05 Aug 2009, Alastair Marsh, Risk magazine
On August 4, BNP Paribas announced a €1.6 billion net profit for the second quarter, representing a 6.6% rise from €1.51 billion recorded in the same quarter in 2008. The firm's investment banking business was the most profitable area, with a pre-tax profit of €1.15 billion.
The bank also received €261 million from its acquisition of Fortis, which was completed in May. However, as a result of the acquisition, the firm also incurred charges of €4.1 billion in writing off goodwills and intangible assets, and fair-value adjustments on assets and liabilities, as well as €3.2 billion in additional provisions for credit risks. The firm also lost €237 million as a result of the revaluation of its own debt.
UK bank Barclays also had a profitable second quarter, with the bulk of the revenue generated by its investment banking business, Barclays Capital. On August 3, the bank announced a net profit of £2.34 billion for the first half of the year, up 10% from £2.13 billion in the previous year.
Barclays Capital saw pre-tax profits double to £1.05 billion from £524 million in the same period in 2008. The investment bank's fixed-income, currency and commodities business had an income of £7.89 billion compared with £3.74 billion in the previous half year in 2008. Income from the bank's equities and prime brokerage services rose to £1.63 billion from £631 million, as a result of its acquisition of Lehman Brothers' US business.
The investment bank also suffered credit market writedowns of £4.68 billion, which included £1.17 billion of impairments and a loss of £893 million on holdings of its own credit compared with a gain of £852 million in the year before.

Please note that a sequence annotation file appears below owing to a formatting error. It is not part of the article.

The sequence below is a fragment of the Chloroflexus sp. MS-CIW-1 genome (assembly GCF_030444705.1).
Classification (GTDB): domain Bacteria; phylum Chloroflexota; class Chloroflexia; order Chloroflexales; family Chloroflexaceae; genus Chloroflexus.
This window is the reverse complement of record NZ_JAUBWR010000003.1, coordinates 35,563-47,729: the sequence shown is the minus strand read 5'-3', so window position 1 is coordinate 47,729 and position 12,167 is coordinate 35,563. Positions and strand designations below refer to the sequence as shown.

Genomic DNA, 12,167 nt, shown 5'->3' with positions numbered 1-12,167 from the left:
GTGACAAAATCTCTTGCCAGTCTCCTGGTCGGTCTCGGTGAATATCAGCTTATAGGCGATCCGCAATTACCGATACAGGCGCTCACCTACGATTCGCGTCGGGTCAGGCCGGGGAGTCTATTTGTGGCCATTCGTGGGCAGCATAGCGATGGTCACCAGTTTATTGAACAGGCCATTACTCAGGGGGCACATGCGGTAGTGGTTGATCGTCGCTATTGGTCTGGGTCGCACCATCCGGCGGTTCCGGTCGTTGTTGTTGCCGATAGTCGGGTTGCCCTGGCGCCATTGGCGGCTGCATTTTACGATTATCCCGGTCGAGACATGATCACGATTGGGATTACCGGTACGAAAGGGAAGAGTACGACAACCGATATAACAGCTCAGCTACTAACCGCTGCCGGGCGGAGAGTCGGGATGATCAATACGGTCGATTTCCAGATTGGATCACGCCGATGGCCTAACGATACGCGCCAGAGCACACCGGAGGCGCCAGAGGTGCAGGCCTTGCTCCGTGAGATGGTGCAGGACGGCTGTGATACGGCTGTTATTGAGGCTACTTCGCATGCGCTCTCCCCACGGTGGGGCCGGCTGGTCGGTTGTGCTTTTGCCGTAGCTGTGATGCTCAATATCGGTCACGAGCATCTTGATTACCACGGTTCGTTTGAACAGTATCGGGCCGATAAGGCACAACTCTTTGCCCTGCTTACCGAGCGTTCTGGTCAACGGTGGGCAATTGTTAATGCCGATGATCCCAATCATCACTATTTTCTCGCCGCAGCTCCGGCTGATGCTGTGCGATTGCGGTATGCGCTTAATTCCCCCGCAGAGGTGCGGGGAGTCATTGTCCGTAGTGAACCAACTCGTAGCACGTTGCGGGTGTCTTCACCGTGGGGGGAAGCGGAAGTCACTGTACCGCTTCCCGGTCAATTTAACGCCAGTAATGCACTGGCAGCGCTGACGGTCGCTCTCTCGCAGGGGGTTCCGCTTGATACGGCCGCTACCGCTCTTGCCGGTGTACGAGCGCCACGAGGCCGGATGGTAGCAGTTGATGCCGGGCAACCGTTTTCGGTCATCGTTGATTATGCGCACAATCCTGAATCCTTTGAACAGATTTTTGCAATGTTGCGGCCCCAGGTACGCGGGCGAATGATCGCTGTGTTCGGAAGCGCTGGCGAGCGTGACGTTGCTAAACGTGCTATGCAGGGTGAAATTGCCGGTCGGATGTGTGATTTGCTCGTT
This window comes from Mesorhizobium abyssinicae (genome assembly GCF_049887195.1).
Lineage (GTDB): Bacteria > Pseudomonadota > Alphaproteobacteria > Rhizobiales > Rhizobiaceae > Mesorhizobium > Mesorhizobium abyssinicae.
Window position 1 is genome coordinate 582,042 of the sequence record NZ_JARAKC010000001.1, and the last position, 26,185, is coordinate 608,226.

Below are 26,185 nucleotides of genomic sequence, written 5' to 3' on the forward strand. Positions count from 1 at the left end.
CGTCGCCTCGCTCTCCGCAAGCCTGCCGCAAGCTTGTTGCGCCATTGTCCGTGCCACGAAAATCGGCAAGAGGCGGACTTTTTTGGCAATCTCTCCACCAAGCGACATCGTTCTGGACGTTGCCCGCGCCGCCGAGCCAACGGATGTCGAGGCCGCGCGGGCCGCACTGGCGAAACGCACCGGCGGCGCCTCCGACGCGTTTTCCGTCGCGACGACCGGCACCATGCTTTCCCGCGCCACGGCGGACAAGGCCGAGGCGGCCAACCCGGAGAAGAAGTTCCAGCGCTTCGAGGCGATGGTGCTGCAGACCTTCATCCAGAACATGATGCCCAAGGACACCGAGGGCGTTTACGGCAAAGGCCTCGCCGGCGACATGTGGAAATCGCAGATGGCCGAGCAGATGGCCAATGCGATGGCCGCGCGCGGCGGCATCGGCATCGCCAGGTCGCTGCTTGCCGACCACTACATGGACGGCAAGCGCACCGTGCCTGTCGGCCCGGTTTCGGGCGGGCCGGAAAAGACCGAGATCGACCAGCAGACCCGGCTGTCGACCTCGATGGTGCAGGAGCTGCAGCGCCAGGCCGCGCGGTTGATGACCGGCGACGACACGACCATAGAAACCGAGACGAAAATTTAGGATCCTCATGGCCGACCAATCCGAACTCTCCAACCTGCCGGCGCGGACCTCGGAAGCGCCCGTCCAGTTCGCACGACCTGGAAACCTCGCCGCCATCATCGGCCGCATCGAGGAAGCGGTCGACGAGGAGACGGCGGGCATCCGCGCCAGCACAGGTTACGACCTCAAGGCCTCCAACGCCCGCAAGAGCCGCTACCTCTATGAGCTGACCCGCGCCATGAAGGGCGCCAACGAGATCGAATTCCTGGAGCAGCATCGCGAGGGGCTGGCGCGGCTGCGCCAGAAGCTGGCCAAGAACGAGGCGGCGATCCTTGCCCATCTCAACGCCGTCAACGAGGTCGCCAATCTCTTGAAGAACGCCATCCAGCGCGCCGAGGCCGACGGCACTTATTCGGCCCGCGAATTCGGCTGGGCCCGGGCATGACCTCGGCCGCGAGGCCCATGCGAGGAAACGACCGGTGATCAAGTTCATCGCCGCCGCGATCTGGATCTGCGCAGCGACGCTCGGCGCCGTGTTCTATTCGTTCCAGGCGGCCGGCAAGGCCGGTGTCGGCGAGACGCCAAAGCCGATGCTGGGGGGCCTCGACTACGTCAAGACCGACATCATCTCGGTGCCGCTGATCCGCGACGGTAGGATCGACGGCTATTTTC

On August 3, another London-based firm, HSBC, also posted a profit. However, its pre-tax profit shrank to $5.02 billion for the first half of 2009 from $10.25 billion in the same period last year.
Profits were driven by its global banking and markets businesses, which reported a pre-tax profit of $6.3 billion, more than double the figure for the previous year. In addition, commercial banking delivered a pre-tax profit of $2.4 billion in the first half of 2009.
The bank blamed the collapse in its overall profits largely on changes in credit spreads, which incurred a $2.5 billion loss for the firm, compared with a gain of $8 million in the previous year.
Standard Chartered, which also has its global headquarters in London, announced its results on August 4, posting a pre-tax profit of $2.84 billion for the first half of 2009, up 10% from $2.59 billion in the same period in 2008. The most profitable businesses were wholesale banking and consumer banking.
However, the bank also suffered impairment losses on loans and advances and other credit risk provisions of $1.09 billion, more than double the $465 million seen in 2008.
In parallel with its results, the firm also announced it would raise approximately £1 billion through an accelerated book-build. "We are strong and with more capital we will be even stronger," the bank explained.
Swiss bank UBS recorded a second-quarter loss attributable to shareholders of Sfr1.40 billion ($1.32 billion), the bank's third successive quarterly loss.
The firm attributed the negative result to a Sfr1.21 billion charge on its own credit, restructuring charges of Sfr582 million and a goodwill impairment charge of Sfr492 million related to the sale of UBS Pactual, the bank's Latin American business. Excluding these factors, the bank would have posted a pre-tax profit of Sfr971 million, it said.
The investment bank, which has been the main source of UBS's losses in the past few quarters, recorded a pre-tax loss of Sfr1.85 billion, down from the Sfr3.16 billion loss for the first quarter.
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